A group of transport experts and economists called on the Senate to scrap the tax exemption provision under the bill granting San Miguel Aerocity Inc. a franchise to build the New Manila International Airport in Bulacan.
In a press briefing led by local think tank Action for Economic Reforms (AER) Thursday, the group urged the Senate to strike down the proposed measure that seeks to grant San Miguel Aerocity exemptions from all national and local taxes for up to 50 years.
Engr. Rene Santiago, who has been a consultant for the Japan International Cooperation Agency (JICA) in their transportation studies in the country, also emphasized that there is no justification behind granting tax exemptions to San Miguel as it would only “tilt the balance in its favor.”
“Let us not open the floodgates for abuses. What (incentives) you give to one private proponent, you have to give to everybody,” he said during the virtual conference.
Santiago said that based on current supply and demand conditions, there is no need for the firm to develop the Bulacan airport, adding that it would only be needed if NAIA will be closed.
“In the aggregate, the expanded capacity of NAIA and Clark International Airport is 70 million by 2030. This is enough to satisfy the current demand,” he explained.
According to Santiago, the proposed airport by San Miguel Aerocity also lacks accessibility via railways and expressway connections, which would be needed to attract NAIA’s passenger volume.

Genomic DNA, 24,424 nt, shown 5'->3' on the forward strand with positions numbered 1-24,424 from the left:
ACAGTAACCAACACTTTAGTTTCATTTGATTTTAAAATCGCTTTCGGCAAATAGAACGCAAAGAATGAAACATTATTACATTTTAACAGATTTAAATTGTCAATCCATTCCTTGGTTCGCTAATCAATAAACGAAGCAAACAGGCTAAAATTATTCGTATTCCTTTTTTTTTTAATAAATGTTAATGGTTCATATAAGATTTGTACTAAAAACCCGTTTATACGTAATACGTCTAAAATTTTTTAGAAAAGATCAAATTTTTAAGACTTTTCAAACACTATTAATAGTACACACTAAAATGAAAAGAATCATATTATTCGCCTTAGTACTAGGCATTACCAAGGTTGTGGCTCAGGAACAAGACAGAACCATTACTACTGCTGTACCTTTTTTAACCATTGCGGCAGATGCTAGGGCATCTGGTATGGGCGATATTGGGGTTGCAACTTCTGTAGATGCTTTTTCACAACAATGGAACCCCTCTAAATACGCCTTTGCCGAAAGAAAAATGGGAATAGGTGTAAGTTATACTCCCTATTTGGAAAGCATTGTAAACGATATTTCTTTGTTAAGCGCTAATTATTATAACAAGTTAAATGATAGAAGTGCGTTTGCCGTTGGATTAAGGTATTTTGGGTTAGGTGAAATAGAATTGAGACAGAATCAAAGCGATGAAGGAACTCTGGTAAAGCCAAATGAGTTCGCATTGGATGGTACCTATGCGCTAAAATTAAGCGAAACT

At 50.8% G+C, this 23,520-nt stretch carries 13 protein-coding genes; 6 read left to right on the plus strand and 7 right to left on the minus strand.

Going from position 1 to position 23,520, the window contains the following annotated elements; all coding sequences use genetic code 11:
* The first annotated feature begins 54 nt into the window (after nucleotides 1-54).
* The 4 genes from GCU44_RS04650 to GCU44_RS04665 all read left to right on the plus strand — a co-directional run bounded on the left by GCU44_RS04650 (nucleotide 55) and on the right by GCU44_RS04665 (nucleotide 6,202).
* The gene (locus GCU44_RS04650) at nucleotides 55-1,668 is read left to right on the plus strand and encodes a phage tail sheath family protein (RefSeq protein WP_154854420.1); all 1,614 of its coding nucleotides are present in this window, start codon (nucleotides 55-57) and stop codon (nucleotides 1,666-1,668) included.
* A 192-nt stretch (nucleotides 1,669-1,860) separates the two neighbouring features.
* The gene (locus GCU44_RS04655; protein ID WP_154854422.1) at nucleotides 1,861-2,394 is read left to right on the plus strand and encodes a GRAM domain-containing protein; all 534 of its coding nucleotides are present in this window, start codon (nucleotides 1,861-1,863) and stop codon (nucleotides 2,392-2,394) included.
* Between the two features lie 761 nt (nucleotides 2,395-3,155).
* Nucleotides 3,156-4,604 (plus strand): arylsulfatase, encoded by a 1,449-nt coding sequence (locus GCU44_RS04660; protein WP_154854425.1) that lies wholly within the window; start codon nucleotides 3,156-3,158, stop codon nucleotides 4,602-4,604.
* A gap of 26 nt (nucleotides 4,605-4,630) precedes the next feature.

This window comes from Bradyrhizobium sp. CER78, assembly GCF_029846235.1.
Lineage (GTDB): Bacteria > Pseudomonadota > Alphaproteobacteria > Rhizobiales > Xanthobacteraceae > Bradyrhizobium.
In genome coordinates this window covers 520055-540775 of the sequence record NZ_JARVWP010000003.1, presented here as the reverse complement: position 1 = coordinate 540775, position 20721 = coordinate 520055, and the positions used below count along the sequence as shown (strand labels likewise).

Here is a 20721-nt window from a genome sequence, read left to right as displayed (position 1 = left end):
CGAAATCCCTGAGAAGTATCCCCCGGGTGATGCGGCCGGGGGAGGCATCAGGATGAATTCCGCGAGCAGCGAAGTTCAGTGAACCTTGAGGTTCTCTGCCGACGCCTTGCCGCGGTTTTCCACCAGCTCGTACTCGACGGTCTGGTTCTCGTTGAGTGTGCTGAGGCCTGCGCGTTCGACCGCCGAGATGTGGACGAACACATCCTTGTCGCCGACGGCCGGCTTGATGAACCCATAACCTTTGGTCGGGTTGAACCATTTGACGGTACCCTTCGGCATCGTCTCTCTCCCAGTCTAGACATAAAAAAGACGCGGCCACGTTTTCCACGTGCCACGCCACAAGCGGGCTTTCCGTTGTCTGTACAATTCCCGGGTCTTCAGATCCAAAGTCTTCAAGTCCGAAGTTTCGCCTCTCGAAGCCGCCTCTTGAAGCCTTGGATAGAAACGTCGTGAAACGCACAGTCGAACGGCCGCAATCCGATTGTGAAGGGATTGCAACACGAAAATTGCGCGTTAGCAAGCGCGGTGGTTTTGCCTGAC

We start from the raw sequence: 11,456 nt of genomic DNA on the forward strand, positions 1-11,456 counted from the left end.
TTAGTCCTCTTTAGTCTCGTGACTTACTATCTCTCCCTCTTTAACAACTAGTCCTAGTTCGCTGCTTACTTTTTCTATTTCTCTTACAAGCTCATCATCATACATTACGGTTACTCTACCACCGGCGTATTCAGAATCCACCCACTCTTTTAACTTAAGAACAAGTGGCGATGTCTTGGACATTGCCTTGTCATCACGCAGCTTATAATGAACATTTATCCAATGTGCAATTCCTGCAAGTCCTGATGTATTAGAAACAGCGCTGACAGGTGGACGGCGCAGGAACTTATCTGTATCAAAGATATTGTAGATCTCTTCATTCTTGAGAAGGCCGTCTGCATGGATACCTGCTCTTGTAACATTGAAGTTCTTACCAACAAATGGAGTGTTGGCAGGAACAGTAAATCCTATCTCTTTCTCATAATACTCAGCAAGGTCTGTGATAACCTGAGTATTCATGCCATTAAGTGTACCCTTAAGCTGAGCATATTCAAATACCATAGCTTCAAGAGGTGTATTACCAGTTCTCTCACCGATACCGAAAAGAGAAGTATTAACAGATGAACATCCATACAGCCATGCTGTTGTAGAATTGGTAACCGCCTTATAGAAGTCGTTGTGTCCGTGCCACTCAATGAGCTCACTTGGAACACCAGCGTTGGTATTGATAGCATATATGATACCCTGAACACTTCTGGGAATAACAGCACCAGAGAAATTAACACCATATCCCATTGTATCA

Meanwhile, former Tourism Secretary Alberto Lim said he viewed the San Miguel airport as a positive project but “should not be given incentives because it is an unsolicited bid.”
“There is already enough capacity in both NAIA and Clark. There are already government facilities that can satisfy the public good. Incentives should be given for projects that satisfy public good,” he added.
AER coordinator Filomeno Sta. Ana III pointed out that San Miguel is making an investment that will continue even without fiscal incentives, making these incentives “redundant.”
“Because supply is already adequate, the role of this airport is more of being a private good than a public good. Let them compete, but such competition should not be anchored on government incentives,” he said.
Sta. Ana added that the tax exemption provisions in the bill undermine the goal of the Corporate Recovery and Tax Incentives for Enterprises Act (CREATE) Bill, which is currently undergoing interpellation in the Senate.
“While (we) are not against the granting of the franchise itself, the government should not shoulder the risk of this project. If the corporation would like to apply for incentives, its application needs to be subject to the rigorous processes (mandated) in the CREATE Bill,” he said.